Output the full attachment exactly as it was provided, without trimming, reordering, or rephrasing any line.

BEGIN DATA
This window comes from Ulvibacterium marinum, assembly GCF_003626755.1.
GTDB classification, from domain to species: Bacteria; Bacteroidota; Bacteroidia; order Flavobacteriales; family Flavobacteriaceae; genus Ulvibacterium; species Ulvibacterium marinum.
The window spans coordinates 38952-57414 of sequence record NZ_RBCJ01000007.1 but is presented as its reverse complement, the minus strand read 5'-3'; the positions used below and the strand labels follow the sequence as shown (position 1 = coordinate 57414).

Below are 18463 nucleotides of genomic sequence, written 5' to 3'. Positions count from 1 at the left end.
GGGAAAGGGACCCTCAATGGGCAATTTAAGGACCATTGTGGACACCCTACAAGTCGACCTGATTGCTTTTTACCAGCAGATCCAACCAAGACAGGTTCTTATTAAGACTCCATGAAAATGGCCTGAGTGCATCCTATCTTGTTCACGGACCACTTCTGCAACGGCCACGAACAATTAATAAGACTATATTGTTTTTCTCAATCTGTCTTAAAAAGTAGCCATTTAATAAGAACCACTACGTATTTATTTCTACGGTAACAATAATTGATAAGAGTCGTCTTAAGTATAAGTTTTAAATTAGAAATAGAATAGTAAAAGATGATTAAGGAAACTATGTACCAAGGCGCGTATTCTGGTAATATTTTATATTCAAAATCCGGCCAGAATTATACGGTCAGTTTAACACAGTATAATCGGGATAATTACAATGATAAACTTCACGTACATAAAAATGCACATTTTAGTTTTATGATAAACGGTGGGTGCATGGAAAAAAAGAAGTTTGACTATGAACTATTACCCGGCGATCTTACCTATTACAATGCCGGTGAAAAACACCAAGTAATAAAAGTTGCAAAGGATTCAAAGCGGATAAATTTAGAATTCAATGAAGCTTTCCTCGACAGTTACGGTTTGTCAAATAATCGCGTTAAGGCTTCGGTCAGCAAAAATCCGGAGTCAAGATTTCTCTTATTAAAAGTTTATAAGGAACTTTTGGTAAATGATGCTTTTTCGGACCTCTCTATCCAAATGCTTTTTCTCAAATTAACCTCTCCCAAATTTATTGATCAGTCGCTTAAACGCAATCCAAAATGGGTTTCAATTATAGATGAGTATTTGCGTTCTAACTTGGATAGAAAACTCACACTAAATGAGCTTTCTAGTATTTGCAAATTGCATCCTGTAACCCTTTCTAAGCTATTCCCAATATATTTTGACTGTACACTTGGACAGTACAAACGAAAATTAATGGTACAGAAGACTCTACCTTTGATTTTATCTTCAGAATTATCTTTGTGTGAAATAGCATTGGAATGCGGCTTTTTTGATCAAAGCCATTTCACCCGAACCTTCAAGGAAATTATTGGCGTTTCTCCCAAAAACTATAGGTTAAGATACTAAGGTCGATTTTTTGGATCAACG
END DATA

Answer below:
This window comes from Ulvibacterium marinum, assembly GCF_003626755.1.
GTDB classification, from domain to species: Bacteria; Bacteroidota; Bacteroidia; order Flavobacteriales; family Flavobacteriaceae; genus Ulvibacterium; species Ulvibacterium marinum.
The window spans coordinates 38952-57414 of sequence record NZ_RBCJ01000007.1 but is presented as its reverse complement, the minus strand read 5'-3'; the positions used below and the strand labels follow the sequence as shown (position 1 = coordinate 57414).

Below are 18463 nucleotides of genomic sequence, written 5' to 3'. Positions count from 1 at the left end.
GGGAAAGGGACCCTCAATGGGCAATTTAAGGACCATTGTGGACACCCTACAAGTCGACCTGATTGCTTTTTACCAGCAGATCCAACCAAGACAGGTTCTTATTAAGACTCCATGAAAATGGCCTGAGTGCATCCTATCTTGTTCACGGACCACTTCTGCAACGGCCACGAACAATTAATAAGACTATATTGTTTTTCTCAATCTGTCTTAAAAAGTAGCCATTTAATAAGAACCACTACGTATTTATTTCTACGGTAACAATAATTGATAAGAGTCGTCTTAAGTATAAGTTTTAAATTAGAAATAGAATAGTAAAAGATGATTAAGGAAACTATGTACCAAGGCGCGTATTCTGGTAATATTTTATATTCAAAATCCGGCCAGAATTATACGGTCAGTTTAACACAGTATAATCGGGATAATTACAATGATAAACTTCACGTACATAAAAATGCACATTTTAGTTTTATGATAAACGGTGGGTGCATGGAAAAAAAGAAGTTTGACTATGAACTATTACCCGGCGATCTTACCTATTACAATGCCGGTGAAAAACACCAAGTAATAAAAGTTGCAAAGGATTCAAAGCGGATAAATTTAGAATTCAATGAAGCTTTCCTCGACAGTTACGGTTTGTCAAATAATCGCGTTAAGGCTTCGGTCAGCAAAAATCCGGAGTCAAGATTTCTCTTATTAAAAGTTTATAAGGAACTTTTGGTAAATGATGCTTTTTCGGACCTCTCTATCCAAATGCTTTTTCTCAAATTAACCTCTCCCAAATTTATTGATCAGTCGCTTAAACGCAATCCAAAATGGGTTTCAATTATAGATGAGTATTTGCGTTCTAACTTGGATAGAAAACTCACACTAAATGAGCTTTCTAGTATTTGCAAATTGCATCCTGTAACCCTTTCTAAGCTATTCCCAATATATTTTGACTGTACACTTGGACAGTACAAACGAAAATTAATGGTACAGAAGACTCTACCTTTGATTTTATCTTCAGAATTATCTTTGTGTGAAATAGCATTGGAATGCGGCTTTTTTGATCAAAGCCATTTCACCCGAACCTTCAAGGAAATTATTGGCGTTTCTCCCAAAAACTATAGGTTAAGATACTAAGGTCGATTTTTTGGATCAACG